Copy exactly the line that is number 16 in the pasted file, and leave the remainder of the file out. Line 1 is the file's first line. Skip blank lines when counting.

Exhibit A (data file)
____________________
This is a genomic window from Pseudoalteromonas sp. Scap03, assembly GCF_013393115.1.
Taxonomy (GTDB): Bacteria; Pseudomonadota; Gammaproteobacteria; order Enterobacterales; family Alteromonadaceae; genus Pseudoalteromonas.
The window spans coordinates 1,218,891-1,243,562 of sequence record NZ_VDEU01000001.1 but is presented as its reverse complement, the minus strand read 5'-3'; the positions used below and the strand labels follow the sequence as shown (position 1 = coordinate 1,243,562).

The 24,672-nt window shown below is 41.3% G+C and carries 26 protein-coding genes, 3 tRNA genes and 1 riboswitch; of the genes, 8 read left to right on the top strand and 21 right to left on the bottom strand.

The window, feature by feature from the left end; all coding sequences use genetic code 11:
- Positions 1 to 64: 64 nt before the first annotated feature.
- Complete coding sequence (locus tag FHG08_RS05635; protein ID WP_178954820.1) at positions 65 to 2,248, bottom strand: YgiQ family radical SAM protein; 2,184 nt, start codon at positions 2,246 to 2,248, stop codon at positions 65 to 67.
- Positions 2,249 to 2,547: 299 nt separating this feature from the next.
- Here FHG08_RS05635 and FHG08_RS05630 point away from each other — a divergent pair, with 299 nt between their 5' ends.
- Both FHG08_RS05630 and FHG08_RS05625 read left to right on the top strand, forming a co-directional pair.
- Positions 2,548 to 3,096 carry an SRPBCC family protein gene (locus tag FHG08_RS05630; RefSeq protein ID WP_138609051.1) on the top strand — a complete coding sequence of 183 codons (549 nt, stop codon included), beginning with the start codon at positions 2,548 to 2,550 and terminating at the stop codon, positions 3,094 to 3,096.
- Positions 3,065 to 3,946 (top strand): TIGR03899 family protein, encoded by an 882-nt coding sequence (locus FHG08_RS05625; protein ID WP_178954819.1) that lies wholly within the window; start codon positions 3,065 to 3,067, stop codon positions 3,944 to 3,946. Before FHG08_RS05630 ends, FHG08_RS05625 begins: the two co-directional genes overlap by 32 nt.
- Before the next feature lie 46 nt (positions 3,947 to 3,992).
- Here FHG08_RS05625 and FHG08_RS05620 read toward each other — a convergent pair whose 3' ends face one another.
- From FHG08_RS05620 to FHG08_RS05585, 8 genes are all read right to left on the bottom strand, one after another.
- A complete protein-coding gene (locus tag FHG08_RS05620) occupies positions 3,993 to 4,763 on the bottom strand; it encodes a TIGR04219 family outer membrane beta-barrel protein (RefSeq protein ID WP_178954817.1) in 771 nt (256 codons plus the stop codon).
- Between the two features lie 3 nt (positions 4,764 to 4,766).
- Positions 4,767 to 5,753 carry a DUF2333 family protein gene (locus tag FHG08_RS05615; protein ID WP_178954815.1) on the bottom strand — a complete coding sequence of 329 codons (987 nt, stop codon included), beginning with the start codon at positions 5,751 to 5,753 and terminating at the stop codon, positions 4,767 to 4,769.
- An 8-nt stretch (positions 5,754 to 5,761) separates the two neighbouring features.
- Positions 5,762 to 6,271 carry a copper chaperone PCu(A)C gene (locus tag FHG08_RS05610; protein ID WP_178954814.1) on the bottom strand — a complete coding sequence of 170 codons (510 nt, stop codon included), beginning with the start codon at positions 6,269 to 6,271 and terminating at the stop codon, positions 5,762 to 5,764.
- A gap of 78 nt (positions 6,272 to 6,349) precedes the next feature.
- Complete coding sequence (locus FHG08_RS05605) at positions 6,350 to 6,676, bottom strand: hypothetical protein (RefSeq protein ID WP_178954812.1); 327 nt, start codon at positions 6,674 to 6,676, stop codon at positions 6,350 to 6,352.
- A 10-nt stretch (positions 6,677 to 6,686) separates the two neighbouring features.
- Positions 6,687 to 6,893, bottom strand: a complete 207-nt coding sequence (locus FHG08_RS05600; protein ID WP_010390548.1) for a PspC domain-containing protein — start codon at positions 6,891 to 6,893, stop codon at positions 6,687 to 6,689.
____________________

- A complete protein-coding gene (locus tag FHG08_RS05620) occupies positions 3,993 to 4,763 on the bottom strand; it encodes a TIGR04219 family outer membrane beta-barrel protein (RefSeq protein ID WP_178954817.1) in 771 nt (256 codons plus the stop codon).